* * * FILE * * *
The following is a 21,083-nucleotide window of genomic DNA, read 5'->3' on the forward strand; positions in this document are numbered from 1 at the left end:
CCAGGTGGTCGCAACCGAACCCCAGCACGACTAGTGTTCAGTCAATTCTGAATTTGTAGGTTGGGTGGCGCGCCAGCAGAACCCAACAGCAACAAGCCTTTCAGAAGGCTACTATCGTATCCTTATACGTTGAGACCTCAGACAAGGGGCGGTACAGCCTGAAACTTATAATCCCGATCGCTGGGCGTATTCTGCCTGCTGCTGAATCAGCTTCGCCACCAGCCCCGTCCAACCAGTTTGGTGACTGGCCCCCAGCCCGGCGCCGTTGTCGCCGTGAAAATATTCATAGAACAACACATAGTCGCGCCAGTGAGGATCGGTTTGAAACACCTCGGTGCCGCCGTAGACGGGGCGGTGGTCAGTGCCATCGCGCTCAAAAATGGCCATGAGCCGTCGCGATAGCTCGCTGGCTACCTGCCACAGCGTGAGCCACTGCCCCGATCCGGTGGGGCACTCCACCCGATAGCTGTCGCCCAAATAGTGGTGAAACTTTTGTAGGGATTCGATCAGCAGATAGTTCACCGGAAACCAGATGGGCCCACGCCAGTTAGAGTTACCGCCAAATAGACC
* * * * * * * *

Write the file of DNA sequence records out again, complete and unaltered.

The following is a 21,083-nucleotide window of genomic DNA, read 5'->3' on the forward strand; positions in this document are numbered from 1 at the left end:
CCAGGTGGTCGCAACCGAACCCCAGCACGACTAGTGTTCAGTCAATTCTGAATTTGTAGGTTGGGTGGCGCGCCAGCAGAACCCAACAGCAACAAGCCTTTCAGAAGGCTACTATCGTATCCTTATACGTTGAGACCTCAGACAAGGGGCGGTACAGCCTGAAACTTATAATCCCGATCGCTGGGCGTATTCTGCCTGCTGCTGAATCAGCTTCGCCACCAGCCCCGTCCAACCAGTTTGGTGACTGGCCCCCAGCCCGGCGCCGTTGTCGCCGTGAAAATATTCATAGAACAACACATAGTCGCGCCAGTGAGGATCGGTTTGAAACACCTCGGTGCCGCCGTAGACGGGGCGGTGGTCAGTGCCATCGCGCTCAAAAATGGCCATGAGCCGTCGCGATAGCTCGCTGGCTACCTGCCACAGCGTGAGCCACTGCCCCGATCCGGTGGGGCACTCCACCCGATAGCTGTCGCCCAAATAGTGGTGAAACTTTTGTAGGGATTCGATCAGCAGATAGTTCACCGGAAACCAGATGGGCCCACGCCAGTTAGAGTTACCGCCAAATAGACC